The Council for Secular Humanism aims to "cultivate rational inquiry, ethical values, and human development through the advancement of secular humanism." By organising meetings, and sponsoring publications, the Council for Secular Humanism promotes the agenda of secular humanism which, broadly speaking, entails the conviction that all ideologies, whether religious or not, need to be weighed by the scientifically reasoning individual rather than accepted by faith. The Council's well-maintained website offers a great variety of information, both on secular humanism in general, and on its own activities. The site is broken into several categories including: a helpful introduction to secular humanism; information on the Council's activities; a biography of Paul Kurtz, the Coucil's founder; information on the Council's journal Free Inquiry; links to affiliated organisations; and an index of international humanist groups. All information is free of charge and written in English.
The European Institute of Religious Studies, part of the École Pratique des Hautes Études in France, brings together research centres related to religion and acts as a centre of expertise on the history of religions and contemporary religious questions. One of its main goals is to draw connections between researchers and academics in religious studies and the teaching of religious studies at the primary and secondary school level. To this end the Institute's website includes information on its training programmes and seminars, as well as a number of resources, primarily in French, that can be adapted for teaching purposes. These resources, found in the virtual library, include summaries of books or articles and suggestions for their use in teaching, and cover: general religion; Christianity; Islam; Judaism; secularism; school and religion; Europe and religions; and religious studies. Many of these resources would be appropriate for a higher education context. The site also has a good selection of links on these topics. The site will be of interest to students and lecturers looking for references on religious studies.
This is the homepage of the Institute for the Study of Secularism in Society and Culture (ISSSC) at Trinity College, Hartford, Connecticut. It was launched in 2005 to promote an appreciation of the role played by secular values and the process of secularization itself in modern society and culture. It engages primarily in academic research and curriculum development, and organises public events. Details of these activities are available from the site. This homepage also allows visitors to access numerous resources without charge. These include online version of books; reports; surveys; articles; speeches; pictures; course information; and press releases. The institute is directed by Barry A. Kosmin and receives funding from the Posen Foundation of Lucerne, Switzerland.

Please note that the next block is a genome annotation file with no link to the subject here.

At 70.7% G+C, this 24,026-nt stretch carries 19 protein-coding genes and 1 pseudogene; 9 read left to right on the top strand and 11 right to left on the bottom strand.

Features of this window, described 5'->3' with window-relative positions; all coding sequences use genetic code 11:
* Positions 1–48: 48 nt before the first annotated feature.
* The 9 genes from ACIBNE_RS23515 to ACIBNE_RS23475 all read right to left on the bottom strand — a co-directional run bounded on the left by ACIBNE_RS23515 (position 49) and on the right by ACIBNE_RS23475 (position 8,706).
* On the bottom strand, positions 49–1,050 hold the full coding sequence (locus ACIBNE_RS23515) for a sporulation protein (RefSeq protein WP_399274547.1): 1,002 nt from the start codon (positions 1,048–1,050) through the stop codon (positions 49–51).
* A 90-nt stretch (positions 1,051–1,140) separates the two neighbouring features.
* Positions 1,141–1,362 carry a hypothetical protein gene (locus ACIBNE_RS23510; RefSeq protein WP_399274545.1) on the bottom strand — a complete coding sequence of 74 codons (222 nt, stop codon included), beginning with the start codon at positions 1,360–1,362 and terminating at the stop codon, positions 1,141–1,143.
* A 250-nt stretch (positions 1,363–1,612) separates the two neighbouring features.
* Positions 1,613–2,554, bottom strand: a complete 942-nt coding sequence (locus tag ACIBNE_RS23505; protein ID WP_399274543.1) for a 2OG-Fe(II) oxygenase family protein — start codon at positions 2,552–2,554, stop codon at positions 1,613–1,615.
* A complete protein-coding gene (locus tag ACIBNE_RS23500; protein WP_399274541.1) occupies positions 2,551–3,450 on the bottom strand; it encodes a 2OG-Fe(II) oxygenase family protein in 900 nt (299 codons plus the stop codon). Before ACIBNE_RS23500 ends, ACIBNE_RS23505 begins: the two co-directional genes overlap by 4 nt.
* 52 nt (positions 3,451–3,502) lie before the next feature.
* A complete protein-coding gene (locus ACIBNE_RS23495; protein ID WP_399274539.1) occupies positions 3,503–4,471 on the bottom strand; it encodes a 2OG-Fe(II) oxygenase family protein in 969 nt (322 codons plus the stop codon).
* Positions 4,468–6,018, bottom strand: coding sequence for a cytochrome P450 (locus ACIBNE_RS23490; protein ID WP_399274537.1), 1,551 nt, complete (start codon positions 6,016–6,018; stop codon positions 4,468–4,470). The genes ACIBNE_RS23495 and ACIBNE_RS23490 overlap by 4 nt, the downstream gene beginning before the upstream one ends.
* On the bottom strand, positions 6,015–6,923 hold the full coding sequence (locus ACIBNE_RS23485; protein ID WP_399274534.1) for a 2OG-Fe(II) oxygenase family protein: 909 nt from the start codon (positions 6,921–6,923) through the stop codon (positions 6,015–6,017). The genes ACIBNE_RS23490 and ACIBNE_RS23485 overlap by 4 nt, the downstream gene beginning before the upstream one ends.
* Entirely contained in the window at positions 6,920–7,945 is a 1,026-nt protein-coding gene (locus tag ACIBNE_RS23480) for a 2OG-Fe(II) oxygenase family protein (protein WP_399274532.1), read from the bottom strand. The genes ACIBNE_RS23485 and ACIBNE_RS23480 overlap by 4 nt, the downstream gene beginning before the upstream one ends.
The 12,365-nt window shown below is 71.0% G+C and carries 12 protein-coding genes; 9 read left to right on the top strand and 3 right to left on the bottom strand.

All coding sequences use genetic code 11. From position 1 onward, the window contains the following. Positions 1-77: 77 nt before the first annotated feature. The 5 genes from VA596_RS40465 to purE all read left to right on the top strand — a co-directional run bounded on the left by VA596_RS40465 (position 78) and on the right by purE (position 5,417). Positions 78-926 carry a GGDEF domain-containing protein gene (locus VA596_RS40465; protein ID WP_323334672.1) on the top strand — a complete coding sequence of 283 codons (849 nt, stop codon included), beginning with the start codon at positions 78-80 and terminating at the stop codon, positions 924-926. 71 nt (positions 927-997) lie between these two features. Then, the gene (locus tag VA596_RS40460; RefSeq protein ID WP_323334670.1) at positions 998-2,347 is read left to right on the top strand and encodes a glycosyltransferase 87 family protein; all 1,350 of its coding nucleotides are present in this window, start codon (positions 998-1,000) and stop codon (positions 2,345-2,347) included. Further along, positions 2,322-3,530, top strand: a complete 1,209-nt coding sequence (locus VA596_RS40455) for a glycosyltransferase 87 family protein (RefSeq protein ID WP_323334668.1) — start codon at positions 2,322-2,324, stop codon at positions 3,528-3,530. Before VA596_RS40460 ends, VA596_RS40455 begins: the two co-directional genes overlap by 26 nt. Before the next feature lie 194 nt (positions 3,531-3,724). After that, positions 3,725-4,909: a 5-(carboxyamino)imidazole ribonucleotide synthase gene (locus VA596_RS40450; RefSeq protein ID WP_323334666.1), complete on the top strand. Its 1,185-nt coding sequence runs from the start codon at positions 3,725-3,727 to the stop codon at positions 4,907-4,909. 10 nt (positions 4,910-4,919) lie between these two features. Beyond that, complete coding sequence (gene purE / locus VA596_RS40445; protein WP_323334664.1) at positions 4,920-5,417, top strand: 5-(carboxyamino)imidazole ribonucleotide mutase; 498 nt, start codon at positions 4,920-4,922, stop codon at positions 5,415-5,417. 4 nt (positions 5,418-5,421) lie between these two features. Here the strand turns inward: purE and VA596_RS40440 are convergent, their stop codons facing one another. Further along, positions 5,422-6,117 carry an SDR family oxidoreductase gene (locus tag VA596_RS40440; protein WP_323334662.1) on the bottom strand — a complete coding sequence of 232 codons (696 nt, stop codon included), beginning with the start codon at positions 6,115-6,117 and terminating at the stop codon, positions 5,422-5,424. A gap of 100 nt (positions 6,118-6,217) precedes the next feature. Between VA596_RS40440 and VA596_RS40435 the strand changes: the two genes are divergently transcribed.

'Investigating Atheism' is a website put together by a few academics at the Faculty of Divinity of the Universities of Cambridge and Oxford. They seek to stimulate discussion about the important topic of Atheism (derived from the Greek words 'a' for 'without' and 'theos' for 'God') and to present fully independent but informed statement about the subject. This website gives a useful overview of several issues and the contents are organised under the following headings: Definition of Atheism; Current Controversies; History of Atheism (17th-20th century); Who's Who (17th-20th century); Atheist Politics and Associations; Demographics of Atheism; Atheist Arguments; Atheism and Morality; Atheism and Meaning; Atheism and Violence; and Atheism and Science. Also available are: a number of articles; the bibliography of print-based works in the various areas discussed; and annotated links to relevant websites. A search engine is provided.
The Secular Web is published by the volunteer organisation, the Internet Infidels, a group of atheists and 'freethinkers'. Their aim is to promote metaphysical naturalism, and combat theistic beliefs. Although the majority of the essays and discussions there are concerned with attacking or defending Christianity, it is claimed that this is merely statistical and that the Secular Web is intended to be a broader project. Users will find an extensive number of documents and resources here. New essays and comments are added to the 'What's New' section of the site and their 'Kiosk' hyperlink contains information on new publications, including some excerpts. The 'Library' contains a large number of texts from important atheist and humanist writers, from Epicurus to the present day.
This website allows access to the full-text of 'Turkey: Islam and Laicism Between the Interests of State, Politics and Society' (ISBN: 978-3-937829-49-4). This report, written by Cemal Karakas, was published by the Peace Research Institute Frankfurt (PRIF) in 2007 (PRIF Reports No.78). The work takes a close look at the relationship between Islam and laicism in Turkey, and discusses the processes of desecularization and Islamization which the country underwent in recent times. It contains the following chapter headings: Introduction; Diverging interpretations of secularism and laicism in Europe and Turkey; Politicization of religion "from below": The institutionalization of the Islamic movement; The Turkish-Islamic synthesis (TIS) and the re-politicization of religion "from above"; The era of Turgut Ozal: New dynamism and self-confidence for Islamic interest groups; The rise and fall of the Islamist Welfare Party (RP); Post-Islamists or Islamists? Objectives and actions of the Justice and Development Party (AKP); and Conclusion.